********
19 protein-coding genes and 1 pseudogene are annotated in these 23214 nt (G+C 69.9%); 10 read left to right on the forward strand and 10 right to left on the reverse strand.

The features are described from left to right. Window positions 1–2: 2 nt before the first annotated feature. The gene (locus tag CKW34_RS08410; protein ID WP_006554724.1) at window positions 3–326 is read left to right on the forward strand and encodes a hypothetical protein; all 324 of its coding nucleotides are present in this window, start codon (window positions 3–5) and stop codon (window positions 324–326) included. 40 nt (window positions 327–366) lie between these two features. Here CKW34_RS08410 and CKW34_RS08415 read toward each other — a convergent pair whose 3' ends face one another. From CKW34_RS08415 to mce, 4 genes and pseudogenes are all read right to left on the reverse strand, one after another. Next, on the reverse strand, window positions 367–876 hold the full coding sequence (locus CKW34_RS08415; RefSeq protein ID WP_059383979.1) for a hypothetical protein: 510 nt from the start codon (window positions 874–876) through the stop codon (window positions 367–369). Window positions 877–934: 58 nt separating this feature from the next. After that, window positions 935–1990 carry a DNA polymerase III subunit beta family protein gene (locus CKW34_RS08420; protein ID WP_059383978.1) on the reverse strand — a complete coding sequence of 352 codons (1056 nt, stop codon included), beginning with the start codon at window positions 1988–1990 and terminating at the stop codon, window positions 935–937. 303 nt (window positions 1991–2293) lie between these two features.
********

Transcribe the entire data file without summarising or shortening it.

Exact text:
19 protein-coding genes and 1 pseudogene are annotated in these 23214 nt (G+C 69.9%); 10 read left to right on the forward strand and 10 right to left on the reverse strand.

The features are described from left to right. Window positions 1–2: 2 nt before the first annotated feature. The gene (locus tag CKW34_RS08410; protein ID WP_006554724.1) at window positions 3–326 is read left to right on the forward strand and encodes a hypothetical protein; all 324 of its coding nucleotides are present in this window, start codon (window positions 3–5) and stop codon (window positions 324–326) included. 40 nt (window positions 327–366) lie between these two features. Here CKW34_RS08410 and CKW34_RS08415 read toward each other — a convergent pair whose 3' ends face one another. From CKW34_RS08415 to mce, 4 genes and pseudogenes are all read right to left on the reverse strand, one after another. Next, on the reverse strand, window positions 367–876 hold the full coding sequence (locus CKW34_RS08415; RefSeq protein ID WP_059383979.1) for a hypothetical protein: 510 nt from the start codon (window positions 874–876) through the stop codon (window positions 367–369). Window positions 877–934: 58 nt separating this feature from the next. After that, window positions 935–1990 carry a DNA polymerase III subunit beta family protein gene (locus CKW34_RS08420; protein ID WP_059383978.1) on the reverse strand — a complete coding sequence of 352 codons (1056 nt, stop codon included), beginning with the start codon at window positions 1988–1990 and terminating at the stop codon, window positions 935–937. 303 nt (window positions 1991–2293) lie between these two features.